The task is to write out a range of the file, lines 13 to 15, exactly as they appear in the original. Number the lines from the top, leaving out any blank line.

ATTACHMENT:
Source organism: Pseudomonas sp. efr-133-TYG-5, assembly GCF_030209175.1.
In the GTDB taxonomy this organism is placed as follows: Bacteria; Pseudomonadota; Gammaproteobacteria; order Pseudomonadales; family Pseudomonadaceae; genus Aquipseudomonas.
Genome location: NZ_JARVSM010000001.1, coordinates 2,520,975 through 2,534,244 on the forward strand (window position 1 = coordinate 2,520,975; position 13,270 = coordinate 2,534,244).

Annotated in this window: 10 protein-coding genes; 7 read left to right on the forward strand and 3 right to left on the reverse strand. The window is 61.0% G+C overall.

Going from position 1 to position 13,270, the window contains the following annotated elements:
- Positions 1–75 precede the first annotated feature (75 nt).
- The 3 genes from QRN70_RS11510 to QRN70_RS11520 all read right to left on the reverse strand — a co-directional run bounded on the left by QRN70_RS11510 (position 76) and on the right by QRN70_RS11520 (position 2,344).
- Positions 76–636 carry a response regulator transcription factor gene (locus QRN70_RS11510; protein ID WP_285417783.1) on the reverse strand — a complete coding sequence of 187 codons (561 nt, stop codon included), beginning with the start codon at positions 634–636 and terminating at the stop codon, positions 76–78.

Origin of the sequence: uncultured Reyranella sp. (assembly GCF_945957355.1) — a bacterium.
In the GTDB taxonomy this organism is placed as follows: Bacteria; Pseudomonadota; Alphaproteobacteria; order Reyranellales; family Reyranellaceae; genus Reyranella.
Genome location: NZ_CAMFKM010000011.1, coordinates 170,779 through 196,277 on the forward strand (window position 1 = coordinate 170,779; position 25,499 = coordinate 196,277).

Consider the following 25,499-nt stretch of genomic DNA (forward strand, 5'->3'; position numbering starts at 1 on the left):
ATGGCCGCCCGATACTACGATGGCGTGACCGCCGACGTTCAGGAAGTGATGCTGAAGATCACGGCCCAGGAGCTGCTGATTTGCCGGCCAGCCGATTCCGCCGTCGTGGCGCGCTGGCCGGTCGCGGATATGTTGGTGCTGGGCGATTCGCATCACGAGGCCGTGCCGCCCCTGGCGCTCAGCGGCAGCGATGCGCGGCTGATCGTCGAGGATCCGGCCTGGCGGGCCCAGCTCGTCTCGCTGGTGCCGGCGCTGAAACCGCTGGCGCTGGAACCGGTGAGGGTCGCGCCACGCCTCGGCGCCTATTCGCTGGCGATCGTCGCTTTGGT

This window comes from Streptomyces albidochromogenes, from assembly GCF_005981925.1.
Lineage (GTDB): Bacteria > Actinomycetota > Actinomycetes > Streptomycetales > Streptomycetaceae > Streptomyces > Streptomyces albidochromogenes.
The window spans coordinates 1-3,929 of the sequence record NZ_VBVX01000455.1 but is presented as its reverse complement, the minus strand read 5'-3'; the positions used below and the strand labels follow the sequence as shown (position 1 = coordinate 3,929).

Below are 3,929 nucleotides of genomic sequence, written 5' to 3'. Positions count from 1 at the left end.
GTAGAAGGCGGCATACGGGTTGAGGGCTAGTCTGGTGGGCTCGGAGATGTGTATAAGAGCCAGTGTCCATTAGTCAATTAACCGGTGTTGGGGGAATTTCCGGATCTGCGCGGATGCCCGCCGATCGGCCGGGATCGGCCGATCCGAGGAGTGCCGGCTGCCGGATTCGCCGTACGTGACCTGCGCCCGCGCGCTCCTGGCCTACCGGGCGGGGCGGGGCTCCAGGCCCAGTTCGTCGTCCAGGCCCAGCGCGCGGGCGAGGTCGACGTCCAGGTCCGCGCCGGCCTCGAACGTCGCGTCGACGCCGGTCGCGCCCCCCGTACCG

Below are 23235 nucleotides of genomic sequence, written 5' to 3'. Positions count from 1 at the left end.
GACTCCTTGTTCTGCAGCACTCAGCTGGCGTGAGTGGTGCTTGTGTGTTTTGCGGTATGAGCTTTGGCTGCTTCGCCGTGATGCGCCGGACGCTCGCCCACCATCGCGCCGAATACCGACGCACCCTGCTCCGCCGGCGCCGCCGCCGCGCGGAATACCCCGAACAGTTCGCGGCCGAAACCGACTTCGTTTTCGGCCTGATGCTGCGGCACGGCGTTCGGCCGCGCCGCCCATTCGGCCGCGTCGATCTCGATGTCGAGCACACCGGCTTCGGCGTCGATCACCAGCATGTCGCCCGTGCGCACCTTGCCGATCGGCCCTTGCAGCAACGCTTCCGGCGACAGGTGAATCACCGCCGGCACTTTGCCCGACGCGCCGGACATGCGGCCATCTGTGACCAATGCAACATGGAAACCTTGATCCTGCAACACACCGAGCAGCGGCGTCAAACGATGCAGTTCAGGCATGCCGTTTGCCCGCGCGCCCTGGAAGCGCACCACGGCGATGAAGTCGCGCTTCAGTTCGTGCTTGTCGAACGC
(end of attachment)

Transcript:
ATGGCCGCCCGATACTACGATGGCGTGACCGCCGACGTTCAGGAAGTGATGCTGAAGATCACGGCCCAGGAGCTGCTGATTTGCCGGCCAGCCGATTCCGCCGTCGTGGCGCGCTGGCCGGTCGCGGATATGTTGGTGCTGGGCGATTCGCATCACGAGGCCGTGCCGCCCCTGGCGCTCAGCGGCAGCGATGCGCGGCTGATCGTCGAGGATCCGGCCTGGCGGGCCCAGCTCGTCTCGCTGGTGCCGGCGCTGAAACCGCTGGCGCTGGAACCGGTGAGGGTCGCGCCACGCCTCGGCGCCTATTCGCTGGCGATCGTCGCTTTGGT

This window comes from Streptomyces albidochromogenes, from assembly GCF_005981925.1.
Lineage (GTDB): Bacteria > Actinomycetota > Actinomycetes > Streptomycetales > Streptomycetaceae > Streptomyces > Streptomyces albidochromogenes.